From smart homes to innovative medical solutions, the possibilities seem endless. But packaged with this promise is a myriad of risks. To responsibly harness AI’s potential, it is crucial to address these challenges and bring all relevant stakeholders to the table.
An interim report on the governance of artificial intelligence by the UK government’s Science, Innovation and Technology Committee sets out findings from the Committee’s inquiry so far. and the twelve essential challenges that AI governance must meet if public safety and confidence in AI are to be secured.
These challenges cover a range of areas, including privacy, bias, misrepresentation such as with deepfakes, liability for harm, and the development of international governance frameworks. Other issues relate to the accessibility of technology and the digital divide, intellectual property, copyright and content ownership, the impact of AI on employment, and concerns raised by some over how AI poses a major threat to human life.
This is a crucial moment to define our relationship with technology and AI – and a time when politics and international institutions must demonstrate that they can innovate faster than the great speed at which AI advances. With this in mind, the Alliance for Universal Digital Rights (AUDRi) was co-founded by Equality Now and Women Leading in AI to promote global regulation of the digital space, particularly with the aim of protecting those who are vulnerable to marginalization and abuse.
AUDRi commends the efforts of the Select Committee in listening to others and undertaking work to help improve the governance and regulation of AI. Their diligent analysis and the consequent outline of the risks have an integral role to play in understanding the comprehensive landscape of AI. It isn’t just about innovation; it’s about doing so responsibly, ethically, and inclusively.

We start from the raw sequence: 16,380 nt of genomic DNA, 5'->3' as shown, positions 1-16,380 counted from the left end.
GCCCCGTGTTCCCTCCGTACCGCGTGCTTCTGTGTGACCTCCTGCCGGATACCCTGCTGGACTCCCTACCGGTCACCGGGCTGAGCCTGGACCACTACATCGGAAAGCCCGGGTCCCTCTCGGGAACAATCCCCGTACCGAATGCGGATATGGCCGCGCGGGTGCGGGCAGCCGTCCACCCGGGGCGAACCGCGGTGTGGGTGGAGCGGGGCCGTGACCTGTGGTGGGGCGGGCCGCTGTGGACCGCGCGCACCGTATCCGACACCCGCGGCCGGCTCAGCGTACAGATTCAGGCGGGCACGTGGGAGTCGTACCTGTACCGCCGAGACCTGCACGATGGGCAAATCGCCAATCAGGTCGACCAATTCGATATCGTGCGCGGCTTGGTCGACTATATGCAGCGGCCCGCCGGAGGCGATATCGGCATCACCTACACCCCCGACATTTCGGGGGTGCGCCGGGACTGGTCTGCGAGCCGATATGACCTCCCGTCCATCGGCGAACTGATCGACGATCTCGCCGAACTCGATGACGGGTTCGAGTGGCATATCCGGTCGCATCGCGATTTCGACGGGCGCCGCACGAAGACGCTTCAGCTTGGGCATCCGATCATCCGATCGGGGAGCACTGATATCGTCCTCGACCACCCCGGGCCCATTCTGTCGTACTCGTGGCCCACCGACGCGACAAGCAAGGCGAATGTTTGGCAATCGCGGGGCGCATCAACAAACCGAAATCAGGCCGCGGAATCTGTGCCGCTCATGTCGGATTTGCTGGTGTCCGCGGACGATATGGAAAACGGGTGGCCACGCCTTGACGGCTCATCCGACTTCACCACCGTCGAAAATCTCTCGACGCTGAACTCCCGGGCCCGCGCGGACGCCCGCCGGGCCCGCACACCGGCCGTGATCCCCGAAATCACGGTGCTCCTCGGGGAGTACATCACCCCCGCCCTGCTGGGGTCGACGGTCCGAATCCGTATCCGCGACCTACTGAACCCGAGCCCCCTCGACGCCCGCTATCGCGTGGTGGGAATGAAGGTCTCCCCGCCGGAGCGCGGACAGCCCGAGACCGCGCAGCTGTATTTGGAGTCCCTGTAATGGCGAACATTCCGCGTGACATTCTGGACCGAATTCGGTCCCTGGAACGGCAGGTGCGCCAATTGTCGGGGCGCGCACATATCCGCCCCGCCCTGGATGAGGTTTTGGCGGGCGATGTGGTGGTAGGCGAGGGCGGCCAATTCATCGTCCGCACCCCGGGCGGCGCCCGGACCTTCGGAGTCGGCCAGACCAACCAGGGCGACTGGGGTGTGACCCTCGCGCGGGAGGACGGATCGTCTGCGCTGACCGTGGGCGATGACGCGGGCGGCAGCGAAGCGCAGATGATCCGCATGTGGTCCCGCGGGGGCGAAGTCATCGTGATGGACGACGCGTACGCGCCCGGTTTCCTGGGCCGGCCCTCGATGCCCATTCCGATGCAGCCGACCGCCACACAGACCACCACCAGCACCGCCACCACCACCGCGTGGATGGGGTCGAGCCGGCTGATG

While acknowledging risks is a good first step, it is equally essential to be proactive in addressing these concerns. AI, after all, is a reflection of our society – a blend of data, people, and the guiding parameters we have chosen to embed in the technology. If we aren’t careful, we risk encoding our current societal biases, disparities, and issues into algorithms that then dictate the future.
An inclusive AI summit
The report urges greater international cooperation to address the twelve governance challenges highlighted, and it welcomes the UK Government’s plan to host the AI Safety Summit, which is due to take place in November at Bletchley Park and is billed as the world’s first summit on artificial intelligence safety. The Committee calls on the Government to invite “as wide a range of countries as possible” to “advance a shared international understanding of the challenges of AI as well as its opportunities.”
As we look towards the summit this autumn, there lies an unprecedented opportunity to shape the future of AI in Britain. However, this opportunity may easily be squandered if we don’t ensure that the discussion table is representative of all groups at risk of the identified potential harms.
The UK Government has rightly identified bias, privacy, and misrepresentation as paramount challenges in AI. Addressing these effectively requires that organizations like AUDRi and others which lie at the intersection of technology and human rights be there to have their say alongside tech giants and policymakers. Their unique insights and experiences can provide invaluable guidance on ensuring AI serves humanity in a way that respects human rights, freedoms, and dignity.
Regulation as a positive catalyst
Contrary to popular belief, regulation is not a stifling force. On the contrary, as the Select Committee rightly noted, it can be the catalyst for growth. Regulatory frameworks, when thoughtfully crafted, can foster trust in AI systems and motivate wider adoption. They assure the public and businesses alike that AI is being used ethically and responsibly.
To enable this, we are also asking the UK Government to embrace its findings, equip regulators with the resources they need, and enact regulations that enable existing regulators to further their action and create a specific and independent cross-sector AI agency bringing together regulators, civic society, and academia.
The promise of AI is tantalising, but realising its full potential responsibly requires collective action. The upcoming AI Summit is a chance for Britain to lead the way in defining the trajectory of AI. But to harness AI’s potential truly, those most vulnerable to its pitfalls, and those equipped with the expertise to address these challenges, must be integral parts of the conversation.
By Emma Gibson, Global Coordinator for the Alliance for Universal Digital Rights (AUDRi) and Chief Executive of Women Leading in AI, and Ivana Bartoletti, co-founder of AUDRi, and founder and Director of Women Leading in AI